As those of you who follow my blog regularly will know, I've been working over the past year or so on a programme which delivers vital services to rural areas across Afghanistan.
Many of these areas are just recovering from conflict. This makes it all the more important to get services running as quickly as possible, so people living there can see that the Afghan government can deliver the things they need.
I can't say it's been easy running this programme - however, as I look over my time here, I can say I've seen some real progress over the last six months.
A recent highlight was last month, when Helmand Provincial Governor Mohammad Gulab Mangal came together with district governors, members of district community councils and the head of the UK-led Provincial Reconstruction Team (PRT) in Helmand for the signing of contracts for 40 new development projects.
People often ask me why it's so important that we are helping the Afghan government roll out these basic services with such urgency. As international combat troops will withdraw from Afghanistan by the end of 2014, local communities need to feel that the government based in Kabul understands what they need at the local level. Otherwise, if they don't feel it is listening to them, there is a risk they might turn to the Taliban instead.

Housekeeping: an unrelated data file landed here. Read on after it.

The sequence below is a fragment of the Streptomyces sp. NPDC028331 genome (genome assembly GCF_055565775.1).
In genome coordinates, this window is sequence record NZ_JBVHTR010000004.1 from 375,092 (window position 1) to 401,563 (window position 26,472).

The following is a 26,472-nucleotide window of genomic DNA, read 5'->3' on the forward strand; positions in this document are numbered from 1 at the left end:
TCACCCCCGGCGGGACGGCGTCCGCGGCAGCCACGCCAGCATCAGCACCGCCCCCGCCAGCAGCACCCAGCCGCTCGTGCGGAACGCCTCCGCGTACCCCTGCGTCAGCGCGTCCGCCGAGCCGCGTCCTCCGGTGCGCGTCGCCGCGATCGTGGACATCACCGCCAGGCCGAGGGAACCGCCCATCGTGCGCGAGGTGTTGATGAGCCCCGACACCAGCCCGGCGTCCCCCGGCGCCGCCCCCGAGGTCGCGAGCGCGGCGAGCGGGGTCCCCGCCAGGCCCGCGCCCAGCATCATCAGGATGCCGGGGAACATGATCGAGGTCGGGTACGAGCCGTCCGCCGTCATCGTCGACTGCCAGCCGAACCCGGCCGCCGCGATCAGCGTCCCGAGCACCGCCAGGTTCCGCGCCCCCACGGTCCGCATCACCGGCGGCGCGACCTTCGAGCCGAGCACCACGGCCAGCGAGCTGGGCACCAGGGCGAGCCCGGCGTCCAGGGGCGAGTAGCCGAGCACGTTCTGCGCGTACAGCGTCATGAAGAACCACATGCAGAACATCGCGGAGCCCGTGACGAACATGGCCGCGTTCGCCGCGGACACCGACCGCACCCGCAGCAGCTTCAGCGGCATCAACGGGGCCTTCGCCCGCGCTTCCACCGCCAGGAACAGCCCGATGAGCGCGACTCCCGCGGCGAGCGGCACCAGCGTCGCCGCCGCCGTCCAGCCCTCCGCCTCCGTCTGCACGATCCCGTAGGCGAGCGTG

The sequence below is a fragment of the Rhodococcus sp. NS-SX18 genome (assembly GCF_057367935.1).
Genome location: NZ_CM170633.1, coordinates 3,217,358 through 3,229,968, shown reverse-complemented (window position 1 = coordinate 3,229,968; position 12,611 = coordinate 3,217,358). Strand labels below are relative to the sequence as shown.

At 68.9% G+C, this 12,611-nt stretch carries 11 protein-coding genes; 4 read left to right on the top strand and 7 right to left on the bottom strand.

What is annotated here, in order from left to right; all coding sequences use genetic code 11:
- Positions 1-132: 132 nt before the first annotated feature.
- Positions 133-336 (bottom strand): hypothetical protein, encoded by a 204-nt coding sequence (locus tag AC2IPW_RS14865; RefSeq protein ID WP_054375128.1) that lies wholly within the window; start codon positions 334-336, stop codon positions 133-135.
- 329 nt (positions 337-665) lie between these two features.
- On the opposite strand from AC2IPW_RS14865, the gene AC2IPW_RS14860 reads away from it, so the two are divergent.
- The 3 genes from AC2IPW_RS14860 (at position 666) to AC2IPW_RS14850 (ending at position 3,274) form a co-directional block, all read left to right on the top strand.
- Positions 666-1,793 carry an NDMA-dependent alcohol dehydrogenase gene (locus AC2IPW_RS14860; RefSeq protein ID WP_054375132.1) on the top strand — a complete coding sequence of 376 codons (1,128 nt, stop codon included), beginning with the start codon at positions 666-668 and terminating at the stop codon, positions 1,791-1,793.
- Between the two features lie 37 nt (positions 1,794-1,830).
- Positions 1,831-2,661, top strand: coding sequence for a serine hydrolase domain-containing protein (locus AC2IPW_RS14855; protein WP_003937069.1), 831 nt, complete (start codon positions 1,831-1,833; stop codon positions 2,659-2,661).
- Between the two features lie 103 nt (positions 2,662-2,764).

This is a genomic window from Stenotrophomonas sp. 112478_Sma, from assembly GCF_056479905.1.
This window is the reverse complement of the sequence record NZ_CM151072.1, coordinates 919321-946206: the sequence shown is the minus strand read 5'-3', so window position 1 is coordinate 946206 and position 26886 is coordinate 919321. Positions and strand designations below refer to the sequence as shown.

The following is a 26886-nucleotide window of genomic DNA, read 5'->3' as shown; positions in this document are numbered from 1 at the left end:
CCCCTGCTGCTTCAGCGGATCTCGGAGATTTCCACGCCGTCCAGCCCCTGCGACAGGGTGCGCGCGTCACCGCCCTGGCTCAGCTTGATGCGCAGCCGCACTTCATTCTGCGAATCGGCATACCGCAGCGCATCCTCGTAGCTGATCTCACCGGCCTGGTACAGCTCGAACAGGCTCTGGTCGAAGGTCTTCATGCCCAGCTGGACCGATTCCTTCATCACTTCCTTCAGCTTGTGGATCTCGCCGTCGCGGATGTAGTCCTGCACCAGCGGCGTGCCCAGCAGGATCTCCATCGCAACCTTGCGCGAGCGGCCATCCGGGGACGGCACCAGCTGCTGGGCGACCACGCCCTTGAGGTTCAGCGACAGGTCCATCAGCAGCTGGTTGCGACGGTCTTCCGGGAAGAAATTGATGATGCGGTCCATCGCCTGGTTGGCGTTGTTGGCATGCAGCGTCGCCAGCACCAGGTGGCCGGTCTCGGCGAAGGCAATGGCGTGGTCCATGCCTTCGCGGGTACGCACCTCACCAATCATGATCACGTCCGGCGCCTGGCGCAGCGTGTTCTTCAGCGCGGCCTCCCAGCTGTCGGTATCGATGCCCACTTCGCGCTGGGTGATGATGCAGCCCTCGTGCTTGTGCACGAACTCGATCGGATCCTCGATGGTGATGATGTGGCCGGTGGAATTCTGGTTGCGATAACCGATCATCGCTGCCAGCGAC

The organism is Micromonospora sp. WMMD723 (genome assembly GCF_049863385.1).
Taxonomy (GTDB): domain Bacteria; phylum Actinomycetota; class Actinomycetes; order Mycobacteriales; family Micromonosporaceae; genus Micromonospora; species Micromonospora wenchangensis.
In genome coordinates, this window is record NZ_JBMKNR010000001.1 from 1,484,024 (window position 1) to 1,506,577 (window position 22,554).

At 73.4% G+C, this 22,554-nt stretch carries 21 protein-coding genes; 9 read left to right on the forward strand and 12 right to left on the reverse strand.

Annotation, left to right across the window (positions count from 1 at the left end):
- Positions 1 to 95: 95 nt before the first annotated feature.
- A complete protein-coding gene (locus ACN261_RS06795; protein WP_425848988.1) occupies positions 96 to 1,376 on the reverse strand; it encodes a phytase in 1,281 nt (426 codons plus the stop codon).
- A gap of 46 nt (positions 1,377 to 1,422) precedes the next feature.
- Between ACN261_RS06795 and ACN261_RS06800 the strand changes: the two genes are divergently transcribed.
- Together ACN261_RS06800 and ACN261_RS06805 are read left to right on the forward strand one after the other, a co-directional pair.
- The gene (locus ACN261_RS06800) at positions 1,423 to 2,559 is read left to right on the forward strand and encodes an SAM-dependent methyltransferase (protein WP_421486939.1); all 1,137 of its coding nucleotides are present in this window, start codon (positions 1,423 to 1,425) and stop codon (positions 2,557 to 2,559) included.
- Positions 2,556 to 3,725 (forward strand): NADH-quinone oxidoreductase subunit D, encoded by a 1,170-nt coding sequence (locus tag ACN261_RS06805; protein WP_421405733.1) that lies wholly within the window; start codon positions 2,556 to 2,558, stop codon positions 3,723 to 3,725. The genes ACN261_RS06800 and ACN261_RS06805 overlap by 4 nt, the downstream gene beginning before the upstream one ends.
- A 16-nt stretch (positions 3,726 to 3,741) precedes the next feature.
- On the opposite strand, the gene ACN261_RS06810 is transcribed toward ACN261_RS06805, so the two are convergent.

What I've found really heartening is to see my Afghan colleagues who work in these communities really taking the lead and pushing for this programme to be rolled out across their country. It's the determined efforts of these men and women, and many others like them, who will be leading development efforts in the years to come. From what I've seen, they are more than up for the challenge.
These latest projects will be implemented in Nahre-Siraj, Nawa and Garmsir districts and have been selected by the local communities as priorities. The projects will be funded by the UK and Denmark through the District Delivery Programme (DDP). They will support several areas, including health, education, agriculture, irrigation and justice. Governor Mangal has strongly encouraged local communities to get involved in the supervision of these projects, and to flag any problems which need sorting out along the way.
I know it is really early days, but it's this sort of long-term commitment which will make the difference to Afghanistan in the coming months and years ahead. As I look back over more than a year of working on this programme, I can honestly say I feel hopeful about what it can deliver up until 2014 and beyond.
Sadly my time in Afghanistan is almost over, and my next blog will be my last one. Look out for it coming soon.